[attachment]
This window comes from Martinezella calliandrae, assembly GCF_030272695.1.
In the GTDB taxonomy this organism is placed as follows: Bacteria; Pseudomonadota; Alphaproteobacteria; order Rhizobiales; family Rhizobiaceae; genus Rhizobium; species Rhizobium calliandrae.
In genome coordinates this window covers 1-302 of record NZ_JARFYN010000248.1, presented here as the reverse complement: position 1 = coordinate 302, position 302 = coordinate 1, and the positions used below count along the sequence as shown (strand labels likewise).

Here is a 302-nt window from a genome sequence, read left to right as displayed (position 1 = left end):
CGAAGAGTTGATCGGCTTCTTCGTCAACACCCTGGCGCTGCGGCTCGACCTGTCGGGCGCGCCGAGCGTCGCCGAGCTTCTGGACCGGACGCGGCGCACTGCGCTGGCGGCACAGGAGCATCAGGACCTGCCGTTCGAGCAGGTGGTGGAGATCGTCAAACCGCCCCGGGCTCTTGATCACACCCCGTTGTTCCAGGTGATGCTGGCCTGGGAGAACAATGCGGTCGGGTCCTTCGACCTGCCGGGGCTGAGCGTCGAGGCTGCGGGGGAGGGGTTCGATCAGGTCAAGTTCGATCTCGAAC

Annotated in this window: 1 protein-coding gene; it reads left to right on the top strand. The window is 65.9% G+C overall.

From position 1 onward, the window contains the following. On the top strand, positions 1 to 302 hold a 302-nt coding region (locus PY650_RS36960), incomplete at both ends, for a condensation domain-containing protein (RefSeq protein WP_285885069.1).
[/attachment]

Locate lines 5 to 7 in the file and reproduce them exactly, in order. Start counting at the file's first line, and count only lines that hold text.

CGAAGAGTTGATCGGCTTCTTCGTCAACACCCTGGCGCTGCGGCTCGACCTGTCGGGCGCGCCGAGCGTCGCCGAGCTTCTGGACCGGACGCGGCGCACTGCGCTGGCGGCACAGGAGCATCAGGACCTGCCGTTCGAGCAGGTGGTGGAGATCGTCAAACCGCCCCGGGCTCTTGATCACACCCCGTTGTTCCAGGTGATGCTGGCCTGGGAGAACAATGCGGTCGGGTCCTTCGACCTGCCGGGGCTGAGCGTCGAGGCTGCGGGGGAGGGGTTCGATCAGGTCAAGTTCGATCTCGAAC

Annotated in this window: 1 protein-coding gene; it reads left to right on the top strand. The window is 65.9% G+C overall.

From position 1 onward, the window contains the following. On the top strand, positions 1 to 302 hold a 302-nt coding region (locus PY650_RS36960), incomplete at both ends, for a condensation domain-containing protein (RefSeq protein WP_285885069.1).